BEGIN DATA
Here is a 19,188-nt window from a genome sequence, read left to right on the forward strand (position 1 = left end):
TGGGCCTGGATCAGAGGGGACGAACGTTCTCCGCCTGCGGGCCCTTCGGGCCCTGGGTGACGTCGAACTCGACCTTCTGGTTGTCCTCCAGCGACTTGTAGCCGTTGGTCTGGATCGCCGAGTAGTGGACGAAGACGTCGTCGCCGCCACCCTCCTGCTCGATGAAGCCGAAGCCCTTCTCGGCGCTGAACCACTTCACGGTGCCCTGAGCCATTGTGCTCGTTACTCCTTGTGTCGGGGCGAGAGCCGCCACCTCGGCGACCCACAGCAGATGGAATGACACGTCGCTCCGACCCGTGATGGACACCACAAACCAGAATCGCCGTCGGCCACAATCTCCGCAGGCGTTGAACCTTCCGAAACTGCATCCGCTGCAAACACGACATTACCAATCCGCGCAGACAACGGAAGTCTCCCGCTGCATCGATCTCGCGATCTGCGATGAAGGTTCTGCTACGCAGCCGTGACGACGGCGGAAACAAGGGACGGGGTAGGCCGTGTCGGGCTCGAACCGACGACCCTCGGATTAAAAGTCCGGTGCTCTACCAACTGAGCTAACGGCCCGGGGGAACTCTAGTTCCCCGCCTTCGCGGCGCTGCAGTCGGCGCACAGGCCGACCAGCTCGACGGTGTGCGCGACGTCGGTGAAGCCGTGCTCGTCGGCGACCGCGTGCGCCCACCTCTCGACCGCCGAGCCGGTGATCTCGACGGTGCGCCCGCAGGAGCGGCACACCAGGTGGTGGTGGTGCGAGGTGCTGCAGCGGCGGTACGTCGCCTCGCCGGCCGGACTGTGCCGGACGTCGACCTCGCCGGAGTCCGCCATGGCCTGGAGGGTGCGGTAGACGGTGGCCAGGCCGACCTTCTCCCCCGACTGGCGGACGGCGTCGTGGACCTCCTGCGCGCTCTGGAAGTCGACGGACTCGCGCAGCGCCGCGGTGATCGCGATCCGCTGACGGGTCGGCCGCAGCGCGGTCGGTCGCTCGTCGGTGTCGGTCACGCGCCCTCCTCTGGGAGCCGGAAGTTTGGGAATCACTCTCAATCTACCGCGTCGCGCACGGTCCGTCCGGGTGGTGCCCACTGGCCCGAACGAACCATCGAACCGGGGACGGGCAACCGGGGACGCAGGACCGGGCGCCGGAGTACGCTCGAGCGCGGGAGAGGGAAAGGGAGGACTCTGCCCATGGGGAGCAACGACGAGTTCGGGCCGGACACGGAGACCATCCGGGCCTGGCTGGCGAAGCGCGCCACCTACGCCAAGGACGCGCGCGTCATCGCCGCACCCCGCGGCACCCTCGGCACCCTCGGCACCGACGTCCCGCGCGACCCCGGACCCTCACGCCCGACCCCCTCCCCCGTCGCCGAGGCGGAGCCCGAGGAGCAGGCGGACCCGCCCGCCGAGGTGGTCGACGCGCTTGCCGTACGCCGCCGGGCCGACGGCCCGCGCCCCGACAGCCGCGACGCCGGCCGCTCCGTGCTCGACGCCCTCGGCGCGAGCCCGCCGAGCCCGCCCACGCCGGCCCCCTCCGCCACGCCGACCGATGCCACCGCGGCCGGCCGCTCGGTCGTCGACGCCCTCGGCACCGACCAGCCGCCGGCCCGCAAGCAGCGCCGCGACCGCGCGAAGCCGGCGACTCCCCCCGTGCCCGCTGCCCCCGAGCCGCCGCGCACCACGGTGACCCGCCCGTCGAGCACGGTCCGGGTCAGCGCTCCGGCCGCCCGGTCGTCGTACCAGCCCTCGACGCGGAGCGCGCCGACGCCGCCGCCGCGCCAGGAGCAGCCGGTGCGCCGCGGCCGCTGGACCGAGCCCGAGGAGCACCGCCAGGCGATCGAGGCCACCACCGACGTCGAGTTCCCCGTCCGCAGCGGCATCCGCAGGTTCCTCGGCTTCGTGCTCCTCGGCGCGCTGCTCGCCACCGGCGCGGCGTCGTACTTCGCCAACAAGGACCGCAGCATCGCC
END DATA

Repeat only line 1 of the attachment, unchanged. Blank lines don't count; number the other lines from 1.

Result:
Here is a 19,188-nt window from a genome sequence, read left to right on the forward strand (position 1 = left end):